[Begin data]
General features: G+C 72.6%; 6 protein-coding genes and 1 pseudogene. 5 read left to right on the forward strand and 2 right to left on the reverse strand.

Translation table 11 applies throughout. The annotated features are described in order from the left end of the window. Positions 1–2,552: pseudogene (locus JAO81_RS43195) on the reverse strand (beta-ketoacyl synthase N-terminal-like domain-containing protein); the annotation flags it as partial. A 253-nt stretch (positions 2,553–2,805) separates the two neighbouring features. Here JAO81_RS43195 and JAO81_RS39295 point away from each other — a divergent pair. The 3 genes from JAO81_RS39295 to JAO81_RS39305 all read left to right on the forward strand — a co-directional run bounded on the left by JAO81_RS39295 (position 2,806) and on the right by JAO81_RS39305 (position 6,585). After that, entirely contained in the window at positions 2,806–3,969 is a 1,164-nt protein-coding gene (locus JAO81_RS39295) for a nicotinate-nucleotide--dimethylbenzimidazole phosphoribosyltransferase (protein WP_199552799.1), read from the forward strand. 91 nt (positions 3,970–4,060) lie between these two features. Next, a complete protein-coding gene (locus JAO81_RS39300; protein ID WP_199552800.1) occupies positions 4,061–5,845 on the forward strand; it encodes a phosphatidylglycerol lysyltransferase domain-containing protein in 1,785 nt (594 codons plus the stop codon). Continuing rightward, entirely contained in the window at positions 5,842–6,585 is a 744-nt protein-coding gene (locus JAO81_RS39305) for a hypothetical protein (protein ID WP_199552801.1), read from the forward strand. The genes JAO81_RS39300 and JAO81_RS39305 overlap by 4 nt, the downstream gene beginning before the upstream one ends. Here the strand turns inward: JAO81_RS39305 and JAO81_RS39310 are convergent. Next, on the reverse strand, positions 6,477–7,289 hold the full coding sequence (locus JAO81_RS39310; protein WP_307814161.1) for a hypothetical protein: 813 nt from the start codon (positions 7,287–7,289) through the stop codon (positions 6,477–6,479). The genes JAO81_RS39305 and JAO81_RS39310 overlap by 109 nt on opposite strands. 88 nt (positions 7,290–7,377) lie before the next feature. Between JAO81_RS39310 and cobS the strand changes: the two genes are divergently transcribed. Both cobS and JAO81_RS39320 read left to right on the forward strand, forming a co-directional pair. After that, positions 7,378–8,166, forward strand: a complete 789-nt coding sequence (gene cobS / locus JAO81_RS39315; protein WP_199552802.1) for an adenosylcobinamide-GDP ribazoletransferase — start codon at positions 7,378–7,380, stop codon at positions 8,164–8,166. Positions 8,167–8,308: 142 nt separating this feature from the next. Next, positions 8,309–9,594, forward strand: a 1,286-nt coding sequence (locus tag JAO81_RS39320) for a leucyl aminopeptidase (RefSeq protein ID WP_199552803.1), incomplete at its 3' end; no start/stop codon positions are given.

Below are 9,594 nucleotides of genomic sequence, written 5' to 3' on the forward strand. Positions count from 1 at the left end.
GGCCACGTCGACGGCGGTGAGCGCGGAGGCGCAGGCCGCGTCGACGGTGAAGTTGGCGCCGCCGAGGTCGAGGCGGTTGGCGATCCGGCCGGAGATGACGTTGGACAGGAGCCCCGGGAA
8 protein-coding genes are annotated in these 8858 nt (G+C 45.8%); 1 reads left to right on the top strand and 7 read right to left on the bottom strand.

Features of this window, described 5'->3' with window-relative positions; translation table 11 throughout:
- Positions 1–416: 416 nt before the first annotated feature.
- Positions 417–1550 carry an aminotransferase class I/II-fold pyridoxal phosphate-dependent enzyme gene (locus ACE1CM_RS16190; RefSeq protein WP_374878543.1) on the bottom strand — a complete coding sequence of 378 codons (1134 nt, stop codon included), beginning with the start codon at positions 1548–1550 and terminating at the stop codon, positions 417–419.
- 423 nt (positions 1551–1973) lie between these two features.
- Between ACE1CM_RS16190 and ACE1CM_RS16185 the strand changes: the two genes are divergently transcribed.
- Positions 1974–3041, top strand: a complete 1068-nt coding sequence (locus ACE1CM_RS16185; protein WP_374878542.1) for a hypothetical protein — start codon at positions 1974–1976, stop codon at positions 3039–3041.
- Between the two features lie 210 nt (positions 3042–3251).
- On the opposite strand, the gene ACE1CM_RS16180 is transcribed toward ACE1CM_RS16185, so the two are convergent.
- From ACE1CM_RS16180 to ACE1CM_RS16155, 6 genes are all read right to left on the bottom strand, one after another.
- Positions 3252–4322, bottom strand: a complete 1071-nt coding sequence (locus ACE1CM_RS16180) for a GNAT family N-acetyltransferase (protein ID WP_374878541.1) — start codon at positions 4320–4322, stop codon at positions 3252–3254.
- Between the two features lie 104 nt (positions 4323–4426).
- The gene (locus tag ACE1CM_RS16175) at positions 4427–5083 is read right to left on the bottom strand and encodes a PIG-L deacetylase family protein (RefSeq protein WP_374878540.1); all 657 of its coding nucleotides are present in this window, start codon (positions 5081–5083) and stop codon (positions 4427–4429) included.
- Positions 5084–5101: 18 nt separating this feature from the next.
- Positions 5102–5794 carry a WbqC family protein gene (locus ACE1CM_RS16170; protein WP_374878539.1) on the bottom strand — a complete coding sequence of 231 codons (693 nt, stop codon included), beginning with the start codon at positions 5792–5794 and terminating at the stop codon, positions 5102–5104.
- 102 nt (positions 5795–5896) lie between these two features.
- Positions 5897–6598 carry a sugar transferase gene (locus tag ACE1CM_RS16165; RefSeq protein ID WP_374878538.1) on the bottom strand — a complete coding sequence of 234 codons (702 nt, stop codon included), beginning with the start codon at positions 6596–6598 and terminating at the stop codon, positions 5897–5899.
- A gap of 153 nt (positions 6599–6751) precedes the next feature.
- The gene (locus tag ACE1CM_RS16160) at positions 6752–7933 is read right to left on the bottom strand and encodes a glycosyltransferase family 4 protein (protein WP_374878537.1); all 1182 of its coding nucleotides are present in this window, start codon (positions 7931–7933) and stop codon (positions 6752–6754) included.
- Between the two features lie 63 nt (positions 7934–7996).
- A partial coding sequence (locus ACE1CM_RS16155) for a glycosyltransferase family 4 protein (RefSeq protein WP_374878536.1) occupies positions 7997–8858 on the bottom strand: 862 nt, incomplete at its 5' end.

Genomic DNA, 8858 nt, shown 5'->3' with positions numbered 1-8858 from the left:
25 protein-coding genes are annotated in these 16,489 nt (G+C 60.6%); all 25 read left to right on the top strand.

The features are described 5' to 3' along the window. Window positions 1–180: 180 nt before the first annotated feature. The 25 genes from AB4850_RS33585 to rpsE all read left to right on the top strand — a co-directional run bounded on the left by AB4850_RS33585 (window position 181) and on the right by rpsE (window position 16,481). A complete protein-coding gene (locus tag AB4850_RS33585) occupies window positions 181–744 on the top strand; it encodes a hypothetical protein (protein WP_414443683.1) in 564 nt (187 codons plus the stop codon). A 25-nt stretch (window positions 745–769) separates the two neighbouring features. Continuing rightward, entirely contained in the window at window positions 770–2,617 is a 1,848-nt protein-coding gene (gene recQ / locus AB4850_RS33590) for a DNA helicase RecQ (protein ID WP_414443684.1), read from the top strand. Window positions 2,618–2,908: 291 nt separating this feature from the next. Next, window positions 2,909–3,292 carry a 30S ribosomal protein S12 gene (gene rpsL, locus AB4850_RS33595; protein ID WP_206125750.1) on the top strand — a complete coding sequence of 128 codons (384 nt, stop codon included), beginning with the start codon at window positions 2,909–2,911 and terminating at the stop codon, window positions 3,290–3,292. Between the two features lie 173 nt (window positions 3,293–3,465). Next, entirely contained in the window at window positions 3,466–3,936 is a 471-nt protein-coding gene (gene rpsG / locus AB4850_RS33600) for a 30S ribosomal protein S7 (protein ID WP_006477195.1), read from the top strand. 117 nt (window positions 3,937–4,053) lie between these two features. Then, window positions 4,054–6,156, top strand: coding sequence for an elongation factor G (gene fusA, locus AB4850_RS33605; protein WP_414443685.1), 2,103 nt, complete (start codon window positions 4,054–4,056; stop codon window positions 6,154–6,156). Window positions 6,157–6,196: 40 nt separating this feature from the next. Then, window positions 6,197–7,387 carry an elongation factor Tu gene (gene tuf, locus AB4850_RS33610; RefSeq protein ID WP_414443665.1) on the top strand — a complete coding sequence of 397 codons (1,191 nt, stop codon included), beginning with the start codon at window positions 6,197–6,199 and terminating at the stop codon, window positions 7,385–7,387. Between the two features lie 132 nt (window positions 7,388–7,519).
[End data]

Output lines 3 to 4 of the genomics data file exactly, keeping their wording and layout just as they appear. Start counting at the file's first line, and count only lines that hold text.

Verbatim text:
Below are 9,594 nucleotides of genomic sequence, written 5' to 3' on the forward strand. Positions count from 1 at the left end.
GGCCACGTCGACGGCGGTGAGCGCGGAGGCGCAGGCCGCGTCGACGGTGAAGTTGGCGCCGCCGAGGTCGAGGCGGTTGGCGATCCGGCCGGAGATGACGTTGGACAGGAGCCCCGGGAA